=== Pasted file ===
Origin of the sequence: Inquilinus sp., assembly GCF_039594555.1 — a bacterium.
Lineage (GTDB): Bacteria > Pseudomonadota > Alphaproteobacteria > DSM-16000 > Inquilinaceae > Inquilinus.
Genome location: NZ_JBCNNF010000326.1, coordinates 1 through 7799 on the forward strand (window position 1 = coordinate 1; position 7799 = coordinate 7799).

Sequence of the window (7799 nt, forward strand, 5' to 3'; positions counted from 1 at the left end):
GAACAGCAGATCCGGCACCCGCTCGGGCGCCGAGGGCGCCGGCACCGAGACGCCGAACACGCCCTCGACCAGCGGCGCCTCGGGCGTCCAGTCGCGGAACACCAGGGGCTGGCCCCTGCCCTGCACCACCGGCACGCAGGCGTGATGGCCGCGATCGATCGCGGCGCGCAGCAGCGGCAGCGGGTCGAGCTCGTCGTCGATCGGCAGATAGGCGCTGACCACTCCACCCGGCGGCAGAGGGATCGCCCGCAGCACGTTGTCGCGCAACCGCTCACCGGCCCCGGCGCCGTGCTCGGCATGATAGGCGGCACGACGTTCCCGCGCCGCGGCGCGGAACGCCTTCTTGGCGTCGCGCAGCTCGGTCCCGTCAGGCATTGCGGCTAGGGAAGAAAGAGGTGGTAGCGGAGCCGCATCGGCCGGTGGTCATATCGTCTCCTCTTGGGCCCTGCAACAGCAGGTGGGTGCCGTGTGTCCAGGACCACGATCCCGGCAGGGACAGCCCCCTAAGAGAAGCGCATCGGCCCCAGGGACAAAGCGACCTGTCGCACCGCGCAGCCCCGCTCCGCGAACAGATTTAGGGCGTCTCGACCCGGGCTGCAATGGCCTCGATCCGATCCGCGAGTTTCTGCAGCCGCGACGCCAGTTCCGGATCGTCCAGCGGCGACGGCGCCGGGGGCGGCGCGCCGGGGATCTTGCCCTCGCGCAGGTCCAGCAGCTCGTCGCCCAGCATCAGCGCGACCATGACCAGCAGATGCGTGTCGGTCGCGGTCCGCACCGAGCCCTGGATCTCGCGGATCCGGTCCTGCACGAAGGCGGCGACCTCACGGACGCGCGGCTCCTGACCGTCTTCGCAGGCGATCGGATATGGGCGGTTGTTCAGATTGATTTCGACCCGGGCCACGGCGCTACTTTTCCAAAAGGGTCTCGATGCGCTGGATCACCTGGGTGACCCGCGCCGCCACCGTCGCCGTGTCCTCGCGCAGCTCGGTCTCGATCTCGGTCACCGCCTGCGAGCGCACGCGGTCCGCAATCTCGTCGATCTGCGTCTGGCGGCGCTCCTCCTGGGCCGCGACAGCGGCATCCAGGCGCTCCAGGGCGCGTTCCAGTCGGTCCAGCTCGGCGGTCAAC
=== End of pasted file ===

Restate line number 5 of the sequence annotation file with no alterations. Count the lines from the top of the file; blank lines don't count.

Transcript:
GAACAGCAGATCCGGCACCCGCTCGGGCGCCGAGGGCGCCGGCACCGAGACGCCGAACACGCCCTCGACCAGCGGCGCCTCGGGCGTCCAGTCGCGGAACACCAGGGGCTGGCCCCTGCCCTGCACCACCGGCACGCAGGCGTGATGGCCGCGATCGATCGCGGCGCGCAGCAGCGGCAGCGGGTCGAGCTCGTCGTCGATCGGCAGATAGGCGCTGACCACTCCACCCGGCGGCAGAGGGATCGCCCGCAGCACGTTGTCGCGCAACCGCTCACCGGCCCCGGCGCCGTGCTCGGCATGATAGGCGGCACGACGTTCCCGCGCCGCGGCGCGGAACGCCTTCTTGGCGTCGCGCAGCTCGGTCCCGTCAGGCATTGCGGCTAGGGAAGAAAGAGGTGGTAGCGGAGCCGCATCGGCCGGTGGTCATATCGTCTCCTCTTGGGCCCTGCAACAGCAGGTGGGTGCCGTGTGTCCAGGACCACGATCCCGGCAGGGACAGCCCCCTAAGAGAAGCGCATCGGCCCCAGGGACAAAGCGACCTGTCGCACCGCGCAGCCCCGCTCCGCGAACAGATTTAGGGCGTCTCGACCCGGGCTGCAATGGCCTCGATCCGATCCGCGAGTTTCTGCAGCCGCGACGCCAGTTCCGGATCGTCCAGCGGCGACGGCGCCGGGGGCGGCGCGCCGGGGATCTTGCCCTCGCGCAGGTCCAGCAGCTCGTCGCCCAGCATCAGCGCGACCATGACCAGCAGATGCGTGTCGGTCGCGGTCCGCACCGAGCCCTGGATCTCGCGGATCCGGTCCTGCACGAAGGCGGCGACCTCACGGACGCGCGGCTCCTGACCGTCTTCGCAGGCGATCGGATATGGGCGGTTGTTCAGATTGATTTCGACCCGGGCCACGGCGCTACTTTTCCAAAAGGGTCTCGATGCGCTGGATCACCTGGGTGACCCGCGCCGCCACCGTCGCCGTGTCCTCGCGCAGCTCGGTCTCGATCTCGGTCACCGCCTGCGAGCGCACGCGGTCCGCAATCTCGTCGATCTGCGTCTGGCGGCGCTCCTCCTGGGCCGCGACAGCGGCATCCAGGCGCTCCAGGGCGCGTTCCAGTCGGTCCAGCTCGGCGGTCAAC